I keep reading articles about how the internet is destroying attention spans faster and more effectively than Cosmo destroys my self-esteem. On the surface, this is bad news for writers. What’s the point of finishing that epic novel if no one’s willing to sit down and thoroughly read all 700 pages? I’m reminded of a mentor of mine who spotted the monstrous novel of a former student sitting on a bookstore shelf. She picked up that thick book, felt its heft in her hand, and scoffed, “Bah! Trying to take up too much space in the world,” before she deposited it back on the shelf.
While minimalism has long been the fashion at the Iowa Writers’ Workshop (to the frustration of many), it may once again be relevant. All the hollering about attention spans aside, minimalism has long been lauded by proponents as superior due to the inherent necessity that the writer uses the fewest words to express the deepest emotions and ideas. Only the most meaningful words must be utilized. (It is worth noting that “meaningful” does not necessarily mean “complicated.”) This takes more time and effort than it sounds. For example, this post fails miserably.
Electronic reading demands the minimal, be it in style or length. Flash fiction was barely a thing before 2008. The vignette, on the other hand, has been in existence… a while. Wikipedia doesn’t have a date of its first appearance, and that’s all the research I’m willing to do on the subject.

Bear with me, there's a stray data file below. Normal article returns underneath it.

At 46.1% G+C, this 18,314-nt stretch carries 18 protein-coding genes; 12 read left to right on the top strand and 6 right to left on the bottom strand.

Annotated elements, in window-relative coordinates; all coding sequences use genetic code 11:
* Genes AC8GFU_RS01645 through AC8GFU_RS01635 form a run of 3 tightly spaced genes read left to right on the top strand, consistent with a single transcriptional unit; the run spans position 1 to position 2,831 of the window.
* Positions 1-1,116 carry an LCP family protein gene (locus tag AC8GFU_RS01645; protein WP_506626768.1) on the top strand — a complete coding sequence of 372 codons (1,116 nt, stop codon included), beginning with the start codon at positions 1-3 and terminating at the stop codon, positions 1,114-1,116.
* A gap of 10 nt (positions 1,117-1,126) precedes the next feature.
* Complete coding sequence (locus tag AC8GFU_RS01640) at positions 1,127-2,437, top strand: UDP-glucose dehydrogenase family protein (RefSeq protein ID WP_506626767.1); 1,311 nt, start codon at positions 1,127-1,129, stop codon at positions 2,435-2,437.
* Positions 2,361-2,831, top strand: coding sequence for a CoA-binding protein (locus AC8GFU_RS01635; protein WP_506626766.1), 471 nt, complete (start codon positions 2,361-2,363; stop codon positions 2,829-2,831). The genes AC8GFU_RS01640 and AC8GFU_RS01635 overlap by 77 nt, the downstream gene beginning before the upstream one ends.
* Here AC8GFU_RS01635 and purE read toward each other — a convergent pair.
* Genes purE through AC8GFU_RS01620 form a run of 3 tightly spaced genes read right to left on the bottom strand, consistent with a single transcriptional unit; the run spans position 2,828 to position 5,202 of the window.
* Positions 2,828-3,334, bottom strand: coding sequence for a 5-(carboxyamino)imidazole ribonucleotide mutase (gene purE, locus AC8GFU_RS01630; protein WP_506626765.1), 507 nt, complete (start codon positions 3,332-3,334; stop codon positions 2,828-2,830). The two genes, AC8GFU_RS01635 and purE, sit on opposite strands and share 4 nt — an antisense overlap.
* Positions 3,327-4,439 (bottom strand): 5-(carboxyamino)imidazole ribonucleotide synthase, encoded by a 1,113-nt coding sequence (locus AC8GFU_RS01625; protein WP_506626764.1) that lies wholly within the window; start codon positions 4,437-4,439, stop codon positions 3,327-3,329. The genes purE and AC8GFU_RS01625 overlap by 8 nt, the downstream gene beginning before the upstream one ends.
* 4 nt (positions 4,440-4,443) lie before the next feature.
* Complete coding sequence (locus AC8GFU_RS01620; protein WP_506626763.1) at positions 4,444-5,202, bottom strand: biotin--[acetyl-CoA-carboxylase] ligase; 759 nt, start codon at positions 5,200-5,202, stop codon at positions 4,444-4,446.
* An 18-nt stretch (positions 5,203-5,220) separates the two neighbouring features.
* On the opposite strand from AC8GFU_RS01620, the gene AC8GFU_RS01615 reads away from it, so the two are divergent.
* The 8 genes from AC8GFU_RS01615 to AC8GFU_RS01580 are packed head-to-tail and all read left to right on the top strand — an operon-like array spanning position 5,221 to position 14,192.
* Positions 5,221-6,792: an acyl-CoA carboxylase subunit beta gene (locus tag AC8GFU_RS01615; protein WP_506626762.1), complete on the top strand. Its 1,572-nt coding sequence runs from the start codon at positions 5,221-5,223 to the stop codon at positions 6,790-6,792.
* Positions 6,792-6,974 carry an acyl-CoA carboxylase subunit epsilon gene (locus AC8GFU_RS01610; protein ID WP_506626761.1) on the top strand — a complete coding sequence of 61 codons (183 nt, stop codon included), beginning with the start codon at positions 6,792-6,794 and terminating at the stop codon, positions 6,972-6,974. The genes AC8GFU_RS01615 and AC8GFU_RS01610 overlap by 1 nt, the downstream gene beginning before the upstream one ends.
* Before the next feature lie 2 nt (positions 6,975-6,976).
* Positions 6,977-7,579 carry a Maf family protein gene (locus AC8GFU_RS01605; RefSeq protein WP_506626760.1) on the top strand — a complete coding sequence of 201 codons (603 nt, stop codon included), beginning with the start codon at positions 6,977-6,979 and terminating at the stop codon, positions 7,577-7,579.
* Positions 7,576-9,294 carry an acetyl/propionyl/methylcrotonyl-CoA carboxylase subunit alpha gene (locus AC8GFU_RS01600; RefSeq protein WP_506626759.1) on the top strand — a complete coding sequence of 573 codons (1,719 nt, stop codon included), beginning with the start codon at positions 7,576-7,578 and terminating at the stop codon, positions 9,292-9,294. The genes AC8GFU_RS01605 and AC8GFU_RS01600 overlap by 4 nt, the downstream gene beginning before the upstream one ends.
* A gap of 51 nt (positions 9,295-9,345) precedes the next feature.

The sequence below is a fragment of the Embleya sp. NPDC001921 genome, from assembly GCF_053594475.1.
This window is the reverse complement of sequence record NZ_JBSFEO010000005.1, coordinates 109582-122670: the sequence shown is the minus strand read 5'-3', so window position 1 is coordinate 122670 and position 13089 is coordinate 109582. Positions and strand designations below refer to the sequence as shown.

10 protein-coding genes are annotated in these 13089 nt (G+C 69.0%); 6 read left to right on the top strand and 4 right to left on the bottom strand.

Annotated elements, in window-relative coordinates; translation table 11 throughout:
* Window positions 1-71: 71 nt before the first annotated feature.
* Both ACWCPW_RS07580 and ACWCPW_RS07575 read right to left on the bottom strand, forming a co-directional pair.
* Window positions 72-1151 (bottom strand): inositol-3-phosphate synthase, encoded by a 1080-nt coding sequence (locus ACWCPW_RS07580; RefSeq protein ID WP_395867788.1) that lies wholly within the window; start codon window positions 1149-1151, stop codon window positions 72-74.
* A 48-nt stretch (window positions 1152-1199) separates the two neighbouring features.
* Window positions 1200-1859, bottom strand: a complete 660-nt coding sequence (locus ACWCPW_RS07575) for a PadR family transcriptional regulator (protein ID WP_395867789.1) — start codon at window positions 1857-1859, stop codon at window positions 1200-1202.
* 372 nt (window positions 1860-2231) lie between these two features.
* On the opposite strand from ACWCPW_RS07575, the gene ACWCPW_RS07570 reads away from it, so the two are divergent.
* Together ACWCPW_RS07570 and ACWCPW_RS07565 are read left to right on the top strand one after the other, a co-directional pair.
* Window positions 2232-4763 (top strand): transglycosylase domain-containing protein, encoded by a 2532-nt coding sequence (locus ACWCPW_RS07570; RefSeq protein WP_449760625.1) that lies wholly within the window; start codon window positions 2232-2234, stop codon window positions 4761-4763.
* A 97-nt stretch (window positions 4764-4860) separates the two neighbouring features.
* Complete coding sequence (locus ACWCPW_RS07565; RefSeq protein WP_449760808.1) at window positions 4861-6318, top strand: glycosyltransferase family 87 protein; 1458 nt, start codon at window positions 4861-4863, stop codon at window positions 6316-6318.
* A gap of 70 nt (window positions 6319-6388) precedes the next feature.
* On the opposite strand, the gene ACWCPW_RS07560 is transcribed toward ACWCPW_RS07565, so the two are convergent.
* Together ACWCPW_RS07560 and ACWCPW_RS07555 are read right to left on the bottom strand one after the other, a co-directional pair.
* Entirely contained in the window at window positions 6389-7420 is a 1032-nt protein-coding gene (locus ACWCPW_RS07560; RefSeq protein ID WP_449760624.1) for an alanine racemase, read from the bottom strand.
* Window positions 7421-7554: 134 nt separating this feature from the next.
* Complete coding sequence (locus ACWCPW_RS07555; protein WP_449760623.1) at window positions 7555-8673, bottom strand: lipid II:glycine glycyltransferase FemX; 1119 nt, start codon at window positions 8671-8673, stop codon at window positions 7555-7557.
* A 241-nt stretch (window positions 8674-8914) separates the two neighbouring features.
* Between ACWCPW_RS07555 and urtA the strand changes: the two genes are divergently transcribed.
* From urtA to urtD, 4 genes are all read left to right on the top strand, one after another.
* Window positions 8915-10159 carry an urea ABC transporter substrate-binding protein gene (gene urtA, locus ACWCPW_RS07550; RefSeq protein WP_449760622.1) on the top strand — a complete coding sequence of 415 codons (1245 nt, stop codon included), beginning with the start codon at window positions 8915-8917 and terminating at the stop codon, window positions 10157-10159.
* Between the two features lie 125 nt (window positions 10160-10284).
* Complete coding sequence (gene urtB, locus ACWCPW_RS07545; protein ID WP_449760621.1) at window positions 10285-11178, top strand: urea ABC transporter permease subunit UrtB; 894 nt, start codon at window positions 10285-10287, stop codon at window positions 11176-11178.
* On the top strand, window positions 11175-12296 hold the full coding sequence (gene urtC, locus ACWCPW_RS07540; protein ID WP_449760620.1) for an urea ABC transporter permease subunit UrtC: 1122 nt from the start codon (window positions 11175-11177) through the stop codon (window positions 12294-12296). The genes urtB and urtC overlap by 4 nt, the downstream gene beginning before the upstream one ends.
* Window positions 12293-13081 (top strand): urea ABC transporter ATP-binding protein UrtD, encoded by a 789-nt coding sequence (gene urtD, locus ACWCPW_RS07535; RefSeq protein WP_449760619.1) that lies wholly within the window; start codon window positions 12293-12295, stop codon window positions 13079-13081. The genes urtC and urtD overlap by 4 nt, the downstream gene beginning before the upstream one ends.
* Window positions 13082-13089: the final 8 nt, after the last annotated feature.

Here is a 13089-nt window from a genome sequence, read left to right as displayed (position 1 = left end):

Wikipedia does tell me that a vignette is a short, impressionistic piece that focuses on one scene, one moment, and is typically character-driven. A good one is like a delicious little chunk of literary steak; a poetic striptease of a secret life, where your 500 word allotment is up just prior to the full monty.
The vignette never really had a heyday. Some authors collect them in chapbooks that no one except English majors and art students read. Perhaps, just perhaps, the internet will deliver the vignette from obscurity? Please?
Vine Leaves, a newish literary mag that publishes only vignettes, seems to be banking on this idea. You should totally check out this month’s issue, in which I have a piece published (Ha! Super sneaky plug!), and see for yourself if the genre can hold the attention of the average internet user.
Lit mags like Vine Leaves have the potential to own the online literary community if they can navigate the minefield that is e-culture and engage with their audience consistently and innovatively. Mobile apps are the next wave, of course, as many publishers have discovered; they’re an inexpensive and efficient way to reach a wide audience, which is why they’re a grand resource for indie publishers as well, like the ever awesome Featherproof Books. Sit on a city bus for five minutes and count how many people messing with their phones. I’d do it, but I’m too busy playing Angry Birds.
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